• Finding DMV queries to answer questions about server-level performance
  • Using free tools like sp_Blitz® and sp_WhoIsActive to diagnose server reliability and performance issues

The following skills aren’t strictly necessary, but will make you a well-rounded candidate for bonus points:

  • Tuning T-SQL queries to improve performance
  • Troubleshooting hardware using tools like Dell OpenManage, HP System Insight Manager, and IBM Director

Sample Development Database Administrator Job Description

Ever since we had a BI developer get locked in the data warehouse, we've taken precautions.

Ever since we had a BI developer get locked in the data warehouse, we’ve taken precautions.

This position’s job duties and responsibilities include:

  • Ensure that new database code meets company standards for readability, reliability, and performance
  • Each week, give developers a list of the top 10 most resource-intensive queries on the server and suggest ways to improve performance on each
  • Design indexes for existing applications, choosing when to add or remove indexes
  • When users complain about the performance of a particular query, help developers improve the performance of that query by tweaking it or modifying indexes
  • Conduct SQL Server lunch-and-learn sessions for application developers
  • Advise developers on the most efficient database designs (tables, datatypes, stored procedures, functions, etc)

To do a great job in this position, experience should include:

  • Writing and improving SQL Server T-SQL queries for at least a year. You may have technically had “C# Developer” or “Java Developer” on your job title, but you were known amongst the office as the go-to person for T-SQL questions.
  • Designing tables and picking datatypes
  • Using Profiler traces and other tools to find the most frequently run queries
  • Using free tools like sp_BlitzIndex® and DMV queries to answer questions about index usage

The following skills aren’t strictly necessary, but will make you a well-rounded candidate for bonus points:

  • On-call troubleshooting for SQL Server service outages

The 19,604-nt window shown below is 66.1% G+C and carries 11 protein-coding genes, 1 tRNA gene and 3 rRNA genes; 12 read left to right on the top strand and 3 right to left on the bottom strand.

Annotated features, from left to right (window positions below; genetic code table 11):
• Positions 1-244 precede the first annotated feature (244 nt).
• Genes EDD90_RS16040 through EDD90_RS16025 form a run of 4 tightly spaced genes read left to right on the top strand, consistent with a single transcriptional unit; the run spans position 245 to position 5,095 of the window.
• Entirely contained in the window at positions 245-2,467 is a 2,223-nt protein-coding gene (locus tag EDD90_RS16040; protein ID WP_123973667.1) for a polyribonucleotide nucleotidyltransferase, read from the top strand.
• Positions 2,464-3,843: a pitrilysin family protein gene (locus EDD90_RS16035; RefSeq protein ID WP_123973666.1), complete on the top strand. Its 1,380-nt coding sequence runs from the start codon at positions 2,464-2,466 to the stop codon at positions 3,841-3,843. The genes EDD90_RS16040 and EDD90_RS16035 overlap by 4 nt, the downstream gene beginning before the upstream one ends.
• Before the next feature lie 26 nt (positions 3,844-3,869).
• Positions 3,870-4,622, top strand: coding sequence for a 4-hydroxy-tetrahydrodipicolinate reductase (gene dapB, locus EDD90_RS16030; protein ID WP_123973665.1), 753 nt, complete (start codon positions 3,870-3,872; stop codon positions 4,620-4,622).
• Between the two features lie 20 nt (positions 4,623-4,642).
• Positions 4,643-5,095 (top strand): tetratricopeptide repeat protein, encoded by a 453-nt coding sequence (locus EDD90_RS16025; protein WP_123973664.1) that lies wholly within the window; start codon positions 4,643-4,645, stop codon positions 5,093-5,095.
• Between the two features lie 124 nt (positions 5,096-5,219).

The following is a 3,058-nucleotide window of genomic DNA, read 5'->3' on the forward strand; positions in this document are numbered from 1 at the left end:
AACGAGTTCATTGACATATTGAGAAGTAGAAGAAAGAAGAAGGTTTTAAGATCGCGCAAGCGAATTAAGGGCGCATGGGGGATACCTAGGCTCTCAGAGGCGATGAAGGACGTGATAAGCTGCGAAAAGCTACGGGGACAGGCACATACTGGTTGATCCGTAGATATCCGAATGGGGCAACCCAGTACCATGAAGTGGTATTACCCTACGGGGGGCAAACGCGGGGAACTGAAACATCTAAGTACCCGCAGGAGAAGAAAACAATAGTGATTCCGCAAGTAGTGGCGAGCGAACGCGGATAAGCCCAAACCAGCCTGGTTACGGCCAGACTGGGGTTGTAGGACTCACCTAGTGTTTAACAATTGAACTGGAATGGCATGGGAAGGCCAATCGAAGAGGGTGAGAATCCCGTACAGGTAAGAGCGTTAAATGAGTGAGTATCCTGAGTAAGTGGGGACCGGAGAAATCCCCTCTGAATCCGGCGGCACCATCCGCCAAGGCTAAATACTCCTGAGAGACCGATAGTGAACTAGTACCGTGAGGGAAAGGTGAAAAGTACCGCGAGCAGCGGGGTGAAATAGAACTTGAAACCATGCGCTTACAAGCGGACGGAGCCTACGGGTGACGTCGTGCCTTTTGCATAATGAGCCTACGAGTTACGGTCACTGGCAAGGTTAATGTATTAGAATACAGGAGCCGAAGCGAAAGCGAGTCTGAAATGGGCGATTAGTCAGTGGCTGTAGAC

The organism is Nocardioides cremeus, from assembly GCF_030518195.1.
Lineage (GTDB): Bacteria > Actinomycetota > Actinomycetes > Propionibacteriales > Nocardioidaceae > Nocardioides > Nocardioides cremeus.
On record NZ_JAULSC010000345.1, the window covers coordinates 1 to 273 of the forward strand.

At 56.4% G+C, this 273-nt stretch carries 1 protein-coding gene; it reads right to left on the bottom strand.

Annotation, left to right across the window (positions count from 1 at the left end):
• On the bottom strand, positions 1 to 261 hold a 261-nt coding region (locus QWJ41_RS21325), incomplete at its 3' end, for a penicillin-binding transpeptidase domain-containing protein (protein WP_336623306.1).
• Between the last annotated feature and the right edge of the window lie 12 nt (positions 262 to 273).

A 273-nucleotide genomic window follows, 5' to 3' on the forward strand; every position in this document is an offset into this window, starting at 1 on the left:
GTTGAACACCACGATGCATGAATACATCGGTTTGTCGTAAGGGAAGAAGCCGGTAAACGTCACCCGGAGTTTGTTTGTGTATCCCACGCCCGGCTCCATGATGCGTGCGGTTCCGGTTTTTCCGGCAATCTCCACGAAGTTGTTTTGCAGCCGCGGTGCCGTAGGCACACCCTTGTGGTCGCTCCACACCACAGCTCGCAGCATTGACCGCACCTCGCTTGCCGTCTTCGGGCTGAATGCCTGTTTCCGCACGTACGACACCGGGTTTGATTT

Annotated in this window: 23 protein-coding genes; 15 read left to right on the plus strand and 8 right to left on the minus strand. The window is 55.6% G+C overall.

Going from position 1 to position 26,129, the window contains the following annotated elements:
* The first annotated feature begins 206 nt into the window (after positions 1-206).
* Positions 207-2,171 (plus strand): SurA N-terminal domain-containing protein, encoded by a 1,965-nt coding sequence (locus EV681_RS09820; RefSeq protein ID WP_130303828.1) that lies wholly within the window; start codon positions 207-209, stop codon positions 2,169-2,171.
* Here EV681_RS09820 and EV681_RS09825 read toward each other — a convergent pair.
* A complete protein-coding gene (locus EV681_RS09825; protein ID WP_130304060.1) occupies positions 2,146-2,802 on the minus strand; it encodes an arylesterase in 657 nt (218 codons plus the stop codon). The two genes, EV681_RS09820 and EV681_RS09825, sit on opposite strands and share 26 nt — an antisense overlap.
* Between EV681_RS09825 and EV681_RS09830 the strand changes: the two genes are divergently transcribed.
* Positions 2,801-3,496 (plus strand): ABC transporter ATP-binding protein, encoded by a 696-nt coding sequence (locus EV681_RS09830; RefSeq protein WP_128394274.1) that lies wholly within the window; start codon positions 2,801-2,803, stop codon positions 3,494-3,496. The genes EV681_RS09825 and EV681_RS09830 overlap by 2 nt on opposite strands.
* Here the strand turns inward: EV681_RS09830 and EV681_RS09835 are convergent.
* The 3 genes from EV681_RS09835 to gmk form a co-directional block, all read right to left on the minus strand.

• Deciding whether clustering, log shipping, mirroring, replication, etc are the right fit to solve a business problem

Things I Didn’t Include In These DBA Job Descriptions

You can always tell who's using peer-to-peer replication.

You can always tell who’s using peer-to-peer replication.

If you’re using any of the following technologies, mention it in your job description so that the candidates know what to expect:

  • Failover clustering, SAN replication, and other high availability technologies
  • SQL Server merge, peer to peer, or transactional replication
  • LINQ, Entity Framework, NHibernate, or other ORMs
  • Service Broker
  • Analysis Services, Integration Services, or Reporting Services

There’s nothing wrong with having your production or development DBA work with those technologies, by the way – but they’re special technologies that require prominent placement in job descriptions.

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The Index Your Queries will Never Request (A Clustered Index!)

When it comes to indexes, SQL Server is really helpful. It lets you see what indexes queries are asking for both in execution plans, and missing index dynamic management views (“DMVs”). I like to look at the DMV missing index requests using sp_BlitzIndex®.

When you look at missing index requests, it’s always important to remember one of the biggest things: these missing index requests won’t ever ask for or recommend a specific clustered index.

Let’s take a look at what this might mean against a slightly modified version of the AdventureWorks2012 sample database.

Hey, we have a high Value missing index!

Let’s say we run sp_BlitzIndex® and it diagnoses that we have a high value missing index.

--To diagnose a database, we would run:
EXEC dbo.sp_BlitzIndex

sp_BlitzIndex® Missing Index Diagnosis - 01